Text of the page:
The evaporative emission (EVAP) control system utilizes a purge flow to reduce hydrocarbon emissions in vehicles. This occurs during non-closed throttle conditions, where the EVAP canister purge volume control solenoid valve is opened to allow for the necessary flow of air. The amount of air that enters the system is directly related to intake manifold vacuum; this is how normal purge conditions are determined and maintained.
In order to ensure optimal performance, an EVAP control system pressure sensor must be exposed to these incoming amounts of air from the intake manifold vacuum at all times. This helps regulate the overall function of the EVAP and keep emissions low, thus protecting both occupants and Mother Nature alike.
What are the Possible Causes of the Code P1447?
This article will discuss the most common causes of an EVAP canister purge volume control solenoid valve stuck closed. These include:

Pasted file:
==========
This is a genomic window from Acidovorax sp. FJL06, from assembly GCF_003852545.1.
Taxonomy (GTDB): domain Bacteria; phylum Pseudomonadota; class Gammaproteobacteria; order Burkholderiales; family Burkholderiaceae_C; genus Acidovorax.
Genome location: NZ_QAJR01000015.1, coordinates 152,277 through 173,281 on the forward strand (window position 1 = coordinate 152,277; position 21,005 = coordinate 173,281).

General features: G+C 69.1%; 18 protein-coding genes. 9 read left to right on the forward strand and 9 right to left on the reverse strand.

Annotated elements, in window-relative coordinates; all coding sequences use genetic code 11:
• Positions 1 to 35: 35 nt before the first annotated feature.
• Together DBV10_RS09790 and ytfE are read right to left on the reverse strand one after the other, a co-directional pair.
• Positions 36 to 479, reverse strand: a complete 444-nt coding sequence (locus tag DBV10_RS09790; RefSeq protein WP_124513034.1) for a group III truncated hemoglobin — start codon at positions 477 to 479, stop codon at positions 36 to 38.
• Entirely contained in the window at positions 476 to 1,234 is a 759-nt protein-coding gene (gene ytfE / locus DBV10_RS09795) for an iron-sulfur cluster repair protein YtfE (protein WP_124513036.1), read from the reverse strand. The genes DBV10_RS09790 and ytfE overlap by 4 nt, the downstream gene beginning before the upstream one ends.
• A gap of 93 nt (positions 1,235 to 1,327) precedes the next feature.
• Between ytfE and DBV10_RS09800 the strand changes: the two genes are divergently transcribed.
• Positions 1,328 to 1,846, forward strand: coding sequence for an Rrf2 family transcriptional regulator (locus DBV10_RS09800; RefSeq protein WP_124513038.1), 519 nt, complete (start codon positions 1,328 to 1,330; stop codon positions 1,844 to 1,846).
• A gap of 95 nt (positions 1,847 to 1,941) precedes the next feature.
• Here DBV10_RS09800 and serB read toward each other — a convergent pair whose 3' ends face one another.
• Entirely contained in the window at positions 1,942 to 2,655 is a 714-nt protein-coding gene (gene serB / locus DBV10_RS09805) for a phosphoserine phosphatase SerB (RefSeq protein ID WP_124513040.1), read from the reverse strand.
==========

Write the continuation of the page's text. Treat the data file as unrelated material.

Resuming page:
- Loose, disconnected or improper connection of rubber tube
- Blocked rubber tube
- Cracked EVAP canister
- EVAP canister purge volume control solenoid valve circuit Closed throttle position switch
- Blocked purge port
- Closed throttle position switch
In order to diagnose and repair an issue with the EVAP system, a technician should first inspect these components for any loose connections or blockages that may be causing the problem. The technician should also check whether there is a cracked EVAP canister that could be preventing the proper flow of fuel vapors from entering the engine’s intake manifold during the purging process, as well as if any circuits are open or closed which could cause improper operation of the system’s valves and sensors.
What is the Cost to Diagnose the Code P1447?
The cost to diagnose the P1447 code is 1.0 hour of labor, although auto repair shops may charge between $75 and $150 per hour for such services. This rate varies depending on location, vehicle’s make and model, as well as engine type. As a result, it is important to contact your local auto repair shop for an accurate estimate of their diagnosis time and labor rates before proceeding with any repairs or diagnostics.
See also: P0603 Code 7.3 Powerstroke
How to Fix the P1447 Code?
Checking the possible causes listed is an important first step for troubleshooting. Then, visually inspect all related wiring harnesses and connectors for any damage or abnormalities. Make sure to look closely at each of the components and connectors – broken, bent, pushed out, or corroded pins should not be overlooked in this process.